Generally, no one cares who owns what during a marriage because as a couple you use everything together. However, if you are considering divorce, then who owns what becomes a very serious question. Family and divorce matters are entirely within the purview of state law. Michigan is a common law property state. So, what does this mean if you are going through a divorce?
In a common law property state, assets or liabilities acquired by one spouse during the marriage are owned by that spouse. For example, if you purchase a sports car, and the car's title is in your name alone, then that is your sports car, even if you are married. However, if a piece of property has both you and your spouse's name, then it is owned equally between the two of you. So ownership is determined by who has title to that property.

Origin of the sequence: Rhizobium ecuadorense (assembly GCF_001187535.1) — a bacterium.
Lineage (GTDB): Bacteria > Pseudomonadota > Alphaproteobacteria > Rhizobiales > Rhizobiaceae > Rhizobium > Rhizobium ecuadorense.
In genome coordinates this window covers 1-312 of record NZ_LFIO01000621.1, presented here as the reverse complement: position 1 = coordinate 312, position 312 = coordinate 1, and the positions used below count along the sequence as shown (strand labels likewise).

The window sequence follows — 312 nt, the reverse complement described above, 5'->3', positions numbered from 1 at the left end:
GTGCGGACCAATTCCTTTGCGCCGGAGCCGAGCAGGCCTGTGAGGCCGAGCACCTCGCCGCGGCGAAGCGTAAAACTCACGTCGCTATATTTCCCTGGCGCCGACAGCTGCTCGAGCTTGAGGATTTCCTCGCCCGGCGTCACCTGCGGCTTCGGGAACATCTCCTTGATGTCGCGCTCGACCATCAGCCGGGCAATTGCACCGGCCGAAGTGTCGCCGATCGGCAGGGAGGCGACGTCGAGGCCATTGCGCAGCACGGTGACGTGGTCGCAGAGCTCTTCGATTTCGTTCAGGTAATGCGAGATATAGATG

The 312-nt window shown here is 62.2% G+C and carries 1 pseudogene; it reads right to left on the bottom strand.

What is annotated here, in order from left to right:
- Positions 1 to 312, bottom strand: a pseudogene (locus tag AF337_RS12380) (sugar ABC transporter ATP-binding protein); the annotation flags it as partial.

How is this applied in a real life case? Most things acquired during a marriage do not have deeds or records of ownership, so how do you determine who owns what? Well, the first thing to note is that during a divorce, the court will aggregate everything acquired during the marriage that lacks clear ownership and label it as being "marital property." This basically means that the court will create what it believes is an equitable split of the assets. As a result, by going to court, property distribution decisions are taken out of your hands. Therefore, it is usually a good idea to maintain good relations with your ex-spouse so that you can settle the dispute outside of the court system.
If you are considering divorce, then you may want to consult with a family law attorney. Family law is at the intersection of emotion and money which can make for a combustible combination. The number one thing to care for during a divorce is your emotional well-being. Having an attorney represent your interests may help lessen the stress of potential conflicts with your former spouse.